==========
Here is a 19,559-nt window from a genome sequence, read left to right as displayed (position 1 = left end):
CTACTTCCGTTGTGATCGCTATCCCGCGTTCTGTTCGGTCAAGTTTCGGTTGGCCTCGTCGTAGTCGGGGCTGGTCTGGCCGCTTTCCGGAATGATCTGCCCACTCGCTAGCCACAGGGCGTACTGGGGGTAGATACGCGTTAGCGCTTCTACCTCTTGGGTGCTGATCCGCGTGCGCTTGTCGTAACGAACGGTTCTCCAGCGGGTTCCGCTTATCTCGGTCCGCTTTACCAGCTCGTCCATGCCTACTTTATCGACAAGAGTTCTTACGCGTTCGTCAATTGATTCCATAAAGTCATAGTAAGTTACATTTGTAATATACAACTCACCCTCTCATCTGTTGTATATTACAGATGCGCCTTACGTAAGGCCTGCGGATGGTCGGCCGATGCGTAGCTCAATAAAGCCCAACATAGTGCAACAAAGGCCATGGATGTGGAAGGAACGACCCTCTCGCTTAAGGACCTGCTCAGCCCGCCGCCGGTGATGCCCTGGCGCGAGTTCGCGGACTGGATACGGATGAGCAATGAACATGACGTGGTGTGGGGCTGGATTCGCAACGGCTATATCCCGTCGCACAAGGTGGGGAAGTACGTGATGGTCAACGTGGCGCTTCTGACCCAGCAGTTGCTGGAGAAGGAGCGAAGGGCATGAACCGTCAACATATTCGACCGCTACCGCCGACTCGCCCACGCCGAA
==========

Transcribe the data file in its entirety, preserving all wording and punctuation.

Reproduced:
Here is a 19,559-nt window from a genome sequence, read left to right as displayed (position 1 = left end):
CTACTTCCGTTGTGATCGCTATCCCGCGTTCTGTTCGGTCAAGTTTCGGTTGGCCTCGTCGTAGTCGGGGCTGGTCTGGCCGCTTTCCGGAATGATCTGCCCACTCGCTAGCCACAGGGCGTACTGGGGGTAGATACGCGTTAGCGCTTCTACCTCTTGGGTGCTGATCCGCGTGCGCTTGTCGTAACGAACGGTTCTCCAGCGGGTTCCGCTTATCTCGGTCCGCTTTACCAGCTCGTCCATGCCTACTTTATCGACAAGAGTTCTTACGCGTTCGTCAATTGATTCCATAAAGTCATAGTAAGTTACATTTGTAATATACAACTCACCCTCTCATCTGTTGTATATTACAGATGCGCCTTACGTAAGGCCTGCGGATGGTCGGCCGATGCGTAGCTCAATAAAGCCCAACATAGTGCAACAAAGGCCATGGATGTGGAAGGAACGACCCTCTCGCTTAAGGACCTGCTCAGCCCGCCGCCGGTGATGCCCTGGCGCGAGTTCGCGGACTGGATACGGATGAGCAATGAACATGACGTGGTGTGGGGCTGGATTCGCAACGGCTATATCCCGTCGCACAAGGTGGGGAAGTACGTGATGGTCAACGTGGCGCTTCTGACCCAGCAGTTGCTGGAGAAGGAGCGAAGGGCATGAACCGTCAACATATTCGACCGCTACCGCCGACTCGCCCACGCCGAA